President Obama has released his latest budget and one of it’s the hallmarks has been an increase in taxes on the “rich”. This would be done by reinstating 10-year-old income tax rates of 36% and 39.6% for single Americans earning more than $200,000 and joint filers making more than $250,000 (currently 33% and 35%). In addition the President has proposed that the long-term capital gains tax rate would increase to 20%, up from 15% currently.
The provision would also reinstate so-called phaseouts for high-income households, which would essentially reduce their eligibility for a host of personal exemptions. This would cap at 28% the rate at which high-income households can itemize their deductions, making them less valuable to a high-income tax filer. However critics argue that many households make over $200,000 (e.g. those who live in large metro’s or successful small business owners), and are far from rich, would be unfairly hit with these taxes.
However, the administration has hit back and said that in the proposed budget there are $143.4 billion in new tax cuts for working individuals. It also calls for a one-year extension of the making work pay stimulus tax credit that adds a few dollars to workers’ paychecks every pay period. The extension is estimated to boost the deficit by $61.2 billion over 10 years. Republicans in congress have argued that the proposed tax relief over the next 10 years for individuals, families, and businesses is mostly targeted and limited, often to people who don’t have to pay any taxes.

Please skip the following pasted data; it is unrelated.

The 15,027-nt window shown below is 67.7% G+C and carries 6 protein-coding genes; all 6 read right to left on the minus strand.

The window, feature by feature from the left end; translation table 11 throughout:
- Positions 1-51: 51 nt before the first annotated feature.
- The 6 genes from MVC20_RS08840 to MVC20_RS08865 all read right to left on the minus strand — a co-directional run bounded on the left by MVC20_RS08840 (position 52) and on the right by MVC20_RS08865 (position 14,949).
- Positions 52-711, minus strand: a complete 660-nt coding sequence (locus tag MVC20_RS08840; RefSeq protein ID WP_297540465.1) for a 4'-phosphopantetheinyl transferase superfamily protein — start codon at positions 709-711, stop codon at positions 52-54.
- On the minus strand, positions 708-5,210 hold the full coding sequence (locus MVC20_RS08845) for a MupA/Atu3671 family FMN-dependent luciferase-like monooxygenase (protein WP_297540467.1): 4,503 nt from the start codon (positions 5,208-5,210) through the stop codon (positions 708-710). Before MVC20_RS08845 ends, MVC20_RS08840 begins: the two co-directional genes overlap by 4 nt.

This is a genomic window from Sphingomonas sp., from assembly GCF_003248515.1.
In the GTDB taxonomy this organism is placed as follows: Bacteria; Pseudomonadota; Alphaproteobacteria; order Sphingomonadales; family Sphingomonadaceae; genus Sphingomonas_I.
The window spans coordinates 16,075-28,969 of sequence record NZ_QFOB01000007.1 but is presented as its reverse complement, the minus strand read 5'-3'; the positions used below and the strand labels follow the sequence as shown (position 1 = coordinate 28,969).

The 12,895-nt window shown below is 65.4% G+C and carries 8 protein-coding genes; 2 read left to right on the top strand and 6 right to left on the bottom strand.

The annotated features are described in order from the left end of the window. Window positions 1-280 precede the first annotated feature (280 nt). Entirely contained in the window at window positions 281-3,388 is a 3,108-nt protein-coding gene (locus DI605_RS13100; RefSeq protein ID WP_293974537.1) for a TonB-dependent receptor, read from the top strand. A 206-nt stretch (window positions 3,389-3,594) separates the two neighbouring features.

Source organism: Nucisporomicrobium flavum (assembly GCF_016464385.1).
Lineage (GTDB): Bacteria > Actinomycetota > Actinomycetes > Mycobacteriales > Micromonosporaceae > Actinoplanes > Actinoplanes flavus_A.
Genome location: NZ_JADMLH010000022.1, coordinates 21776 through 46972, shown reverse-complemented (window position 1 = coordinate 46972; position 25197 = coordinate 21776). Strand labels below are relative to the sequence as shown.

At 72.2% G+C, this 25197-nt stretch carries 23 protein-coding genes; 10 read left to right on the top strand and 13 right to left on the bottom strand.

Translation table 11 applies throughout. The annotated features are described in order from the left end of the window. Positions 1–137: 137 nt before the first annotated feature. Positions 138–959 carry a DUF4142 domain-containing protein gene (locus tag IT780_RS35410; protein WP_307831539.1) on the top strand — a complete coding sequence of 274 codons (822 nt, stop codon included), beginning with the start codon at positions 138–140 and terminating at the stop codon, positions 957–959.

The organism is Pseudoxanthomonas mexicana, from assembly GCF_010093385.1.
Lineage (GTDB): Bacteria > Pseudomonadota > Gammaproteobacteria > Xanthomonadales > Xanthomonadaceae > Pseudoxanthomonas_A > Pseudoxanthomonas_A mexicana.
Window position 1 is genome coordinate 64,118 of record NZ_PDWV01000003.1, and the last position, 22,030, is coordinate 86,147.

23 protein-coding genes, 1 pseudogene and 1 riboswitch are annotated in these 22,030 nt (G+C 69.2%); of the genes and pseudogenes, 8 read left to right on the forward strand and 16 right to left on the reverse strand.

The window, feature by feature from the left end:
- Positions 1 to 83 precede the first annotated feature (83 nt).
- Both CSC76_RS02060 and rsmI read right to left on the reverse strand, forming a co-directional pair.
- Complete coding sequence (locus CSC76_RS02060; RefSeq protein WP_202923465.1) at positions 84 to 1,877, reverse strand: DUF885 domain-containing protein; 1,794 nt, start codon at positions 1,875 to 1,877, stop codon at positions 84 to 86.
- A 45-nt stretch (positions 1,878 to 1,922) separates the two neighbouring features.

What is America’s Middle Class?
According to Internal Revenue Service data, 4.5 million U.S. tax returns out of 143 million filed reported adjusted gross income in excess of $200,000 in 2007, the last year for which data was available. However does this mean that everyone above this is “rich?” CNN brings us an excellent video looking at the American middle class and the different perspective people have on what is middle class.
2 thoughts on “Taxing The American Middle Class and Rich – Fair or Not?”
Correction: The Middle Class hold 15% or all net worth, or $8 trillion.
The true measure of “upper, middle, and lower” class is “net worth.” Here are the numbers:
Upper Class (Top 20 percent) – Hold 85 % of all net worth, or $47 trillion.
Middle Class (Next 30 percent) – Hold 15 % of all net worth, or $15 trillion.
Lower Class (Bottom 50 percent) – Hold zero net worth.
data from Flow of Funds Report, Federal Reserve, 2011
These values compound at 7.2% per year, or double every 10 years. Example: The top 20 percent net worth will grow to $94 trillion in 2021; to $188 trillion in 2031; to $376 trillion in 2041; to $752 trillion in 2051; and to $1.5 quadrillion in 2061.